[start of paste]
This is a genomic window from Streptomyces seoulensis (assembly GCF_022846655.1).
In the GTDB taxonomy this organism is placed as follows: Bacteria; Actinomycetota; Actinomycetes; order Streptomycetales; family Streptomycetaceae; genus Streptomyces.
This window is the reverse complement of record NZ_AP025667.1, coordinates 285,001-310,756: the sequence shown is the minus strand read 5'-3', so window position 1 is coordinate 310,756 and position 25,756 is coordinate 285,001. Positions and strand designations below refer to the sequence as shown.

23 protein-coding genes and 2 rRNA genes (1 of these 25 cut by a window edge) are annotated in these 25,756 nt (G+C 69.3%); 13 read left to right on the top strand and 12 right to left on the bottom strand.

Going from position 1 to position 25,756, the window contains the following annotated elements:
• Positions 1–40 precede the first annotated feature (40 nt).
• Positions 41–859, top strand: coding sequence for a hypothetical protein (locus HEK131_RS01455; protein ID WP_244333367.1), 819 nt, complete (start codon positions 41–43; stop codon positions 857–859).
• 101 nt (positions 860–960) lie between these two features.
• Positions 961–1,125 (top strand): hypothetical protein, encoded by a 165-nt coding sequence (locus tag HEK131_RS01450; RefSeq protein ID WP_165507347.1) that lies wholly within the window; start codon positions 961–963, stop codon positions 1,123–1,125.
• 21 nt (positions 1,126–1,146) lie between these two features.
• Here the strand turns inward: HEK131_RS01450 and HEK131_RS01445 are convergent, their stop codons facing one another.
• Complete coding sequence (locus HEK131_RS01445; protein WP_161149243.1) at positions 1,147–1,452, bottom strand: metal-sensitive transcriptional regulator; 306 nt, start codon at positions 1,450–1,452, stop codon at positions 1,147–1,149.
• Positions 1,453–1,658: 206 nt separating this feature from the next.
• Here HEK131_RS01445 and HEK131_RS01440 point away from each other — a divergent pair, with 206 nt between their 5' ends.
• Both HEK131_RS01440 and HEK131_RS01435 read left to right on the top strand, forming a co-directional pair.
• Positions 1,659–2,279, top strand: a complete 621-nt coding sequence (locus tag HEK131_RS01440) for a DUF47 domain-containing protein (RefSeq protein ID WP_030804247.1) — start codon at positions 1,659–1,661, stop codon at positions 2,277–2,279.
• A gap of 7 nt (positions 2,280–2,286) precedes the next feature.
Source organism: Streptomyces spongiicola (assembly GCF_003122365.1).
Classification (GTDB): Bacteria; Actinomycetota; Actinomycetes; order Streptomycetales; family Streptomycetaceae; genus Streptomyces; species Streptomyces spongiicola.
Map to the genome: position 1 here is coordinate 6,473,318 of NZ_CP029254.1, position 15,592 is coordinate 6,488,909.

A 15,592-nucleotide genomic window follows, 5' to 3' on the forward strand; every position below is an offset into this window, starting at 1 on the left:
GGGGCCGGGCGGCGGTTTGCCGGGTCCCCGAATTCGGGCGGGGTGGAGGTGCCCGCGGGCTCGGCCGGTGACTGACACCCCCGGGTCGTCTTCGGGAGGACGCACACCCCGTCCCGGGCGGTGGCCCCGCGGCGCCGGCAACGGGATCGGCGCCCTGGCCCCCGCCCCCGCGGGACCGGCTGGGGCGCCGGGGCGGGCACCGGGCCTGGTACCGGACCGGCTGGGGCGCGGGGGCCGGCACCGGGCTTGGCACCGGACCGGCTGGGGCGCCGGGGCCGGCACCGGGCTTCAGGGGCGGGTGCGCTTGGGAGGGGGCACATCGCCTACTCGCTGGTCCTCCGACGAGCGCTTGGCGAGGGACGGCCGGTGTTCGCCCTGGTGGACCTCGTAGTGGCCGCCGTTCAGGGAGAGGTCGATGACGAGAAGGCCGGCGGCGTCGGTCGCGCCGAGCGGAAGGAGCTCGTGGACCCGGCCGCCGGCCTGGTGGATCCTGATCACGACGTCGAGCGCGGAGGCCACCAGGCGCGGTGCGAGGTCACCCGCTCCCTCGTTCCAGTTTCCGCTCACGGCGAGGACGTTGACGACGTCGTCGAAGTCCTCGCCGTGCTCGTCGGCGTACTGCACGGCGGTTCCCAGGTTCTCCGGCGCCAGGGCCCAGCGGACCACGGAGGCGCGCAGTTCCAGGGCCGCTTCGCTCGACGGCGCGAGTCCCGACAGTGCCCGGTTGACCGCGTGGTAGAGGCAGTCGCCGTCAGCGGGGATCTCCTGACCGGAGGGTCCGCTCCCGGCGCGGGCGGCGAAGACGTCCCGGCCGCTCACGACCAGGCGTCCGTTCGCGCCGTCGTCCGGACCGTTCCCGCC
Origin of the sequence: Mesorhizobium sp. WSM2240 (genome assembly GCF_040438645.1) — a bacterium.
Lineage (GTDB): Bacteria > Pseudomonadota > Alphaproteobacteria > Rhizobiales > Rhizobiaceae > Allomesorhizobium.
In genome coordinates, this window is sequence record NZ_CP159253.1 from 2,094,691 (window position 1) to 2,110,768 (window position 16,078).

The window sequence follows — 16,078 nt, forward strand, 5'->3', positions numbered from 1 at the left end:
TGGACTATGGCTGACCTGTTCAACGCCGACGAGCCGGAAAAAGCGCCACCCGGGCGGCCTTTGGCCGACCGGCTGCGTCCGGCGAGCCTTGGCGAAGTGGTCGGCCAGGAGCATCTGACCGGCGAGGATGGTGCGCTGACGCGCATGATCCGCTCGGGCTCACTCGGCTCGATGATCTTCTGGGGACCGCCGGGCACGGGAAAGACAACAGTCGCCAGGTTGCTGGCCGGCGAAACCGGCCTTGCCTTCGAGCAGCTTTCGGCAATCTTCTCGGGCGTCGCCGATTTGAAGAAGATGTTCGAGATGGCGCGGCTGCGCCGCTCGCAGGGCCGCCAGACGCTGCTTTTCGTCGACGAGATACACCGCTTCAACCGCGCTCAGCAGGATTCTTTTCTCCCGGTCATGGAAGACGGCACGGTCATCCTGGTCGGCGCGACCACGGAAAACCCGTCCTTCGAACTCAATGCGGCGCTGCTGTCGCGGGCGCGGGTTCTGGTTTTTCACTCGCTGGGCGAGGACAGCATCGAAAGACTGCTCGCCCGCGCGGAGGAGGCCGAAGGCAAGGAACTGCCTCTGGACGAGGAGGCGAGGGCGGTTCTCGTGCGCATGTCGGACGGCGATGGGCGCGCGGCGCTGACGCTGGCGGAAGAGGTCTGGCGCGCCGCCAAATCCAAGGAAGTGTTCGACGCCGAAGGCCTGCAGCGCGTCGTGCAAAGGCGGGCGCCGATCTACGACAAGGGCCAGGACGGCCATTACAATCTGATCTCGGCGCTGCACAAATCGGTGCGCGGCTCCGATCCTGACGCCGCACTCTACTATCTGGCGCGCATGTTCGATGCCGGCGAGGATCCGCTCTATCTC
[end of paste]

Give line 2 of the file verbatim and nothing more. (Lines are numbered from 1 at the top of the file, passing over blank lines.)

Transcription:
In the GTDB taxonomy this organism is placed as follows: Bacteria; Actinomycetota; Actinomycetes; order Streptomycetales; family Streptomycetaceae; genus Streptomyces.